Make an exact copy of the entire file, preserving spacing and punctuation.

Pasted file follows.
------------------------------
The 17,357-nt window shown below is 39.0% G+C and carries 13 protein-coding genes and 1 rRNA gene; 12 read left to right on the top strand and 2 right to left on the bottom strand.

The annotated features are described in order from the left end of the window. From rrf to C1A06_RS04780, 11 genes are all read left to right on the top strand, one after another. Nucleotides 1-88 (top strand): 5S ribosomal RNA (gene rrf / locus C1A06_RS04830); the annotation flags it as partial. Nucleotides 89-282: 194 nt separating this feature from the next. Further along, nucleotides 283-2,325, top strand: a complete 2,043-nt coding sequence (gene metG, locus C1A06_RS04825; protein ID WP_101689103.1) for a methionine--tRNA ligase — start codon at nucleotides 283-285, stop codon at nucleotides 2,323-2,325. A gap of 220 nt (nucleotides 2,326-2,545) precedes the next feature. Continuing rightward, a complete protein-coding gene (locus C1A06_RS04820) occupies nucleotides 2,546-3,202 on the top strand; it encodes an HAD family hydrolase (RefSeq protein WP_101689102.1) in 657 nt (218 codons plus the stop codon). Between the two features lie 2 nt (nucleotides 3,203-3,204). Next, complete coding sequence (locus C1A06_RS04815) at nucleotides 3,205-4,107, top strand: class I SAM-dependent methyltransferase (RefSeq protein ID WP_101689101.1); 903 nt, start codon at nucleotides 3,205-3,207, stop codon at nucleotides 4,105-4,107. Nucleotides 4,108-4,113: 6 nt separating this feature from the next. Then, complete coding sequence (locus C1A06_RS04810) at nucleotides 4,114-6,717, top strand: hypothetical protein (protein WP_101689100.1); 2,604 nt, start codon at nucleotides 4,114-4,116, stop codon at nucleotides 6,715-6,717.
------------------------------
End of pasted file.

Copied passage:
The 17,357-nt window shown below is 39.0% G+C and carries 13 protein-coding genes and 1 rRNA gene; 12 read left to right on the top strand and 2 right to left on the bottom strand.

The annotated features are described in order from the left end of the window. From rrf to C1A06_RS04780, 11 genes are all read left to right on the top strand, one after another. Nucleotides 1-88 (top strand): 5S ribosomal RNA (gene rrf / locus C1A06_RS04830); the annotation flags it as partial. Nucleotides 89-282: 194 nt separating this feature from the next. Further along, nucleotides 283-2,325, top strand: a complete 2,043-nt coding sequence (gene metG, locus C1A06_RS04825; protein ID WP_101689103.1) for a methionine--tRNA ligase — start codon at nucleotides 283-285, stop codon at nucleotides 2,323-2,325. A gap of 220 nt (nucleotides 2,326-2,545) precedes the next feature. Continuing rightward, a complete protein-coding gene (locus C1A06_RS04820) occupies nucleotides 2,546-3,202 on the top strand; it encodes an HAD family hydrolase (RefSeq protein WP_101689102.1) in 657 nt (218 codons plus the stop codon). Between the two features lie 2 nt (nucleotides 3,203-3,204). Next, complete coding sequence (locus C1A06_RS04815) at nucleotides 3,205-4,107, top strand: class I SAM-dependent methyltransferase (RefSeq protein ID WP_101689101.1); 903 nt, start codon at nucleotides 3,205-3,207, stop codon at nucleotides 4,105-4,107. Nucleotides 4,108-4,113: 6 nt separating this feature from the next. Then, complete coding sequence (locus C1A06_RS04810) at nucleotides 4,114-6,717, top strand: hypothetical protein (protein WP_101689100.1); 2,604 nt, start codon at nucleotides 4,114-4,116, stop codon at nucleotides 6,715-6,717.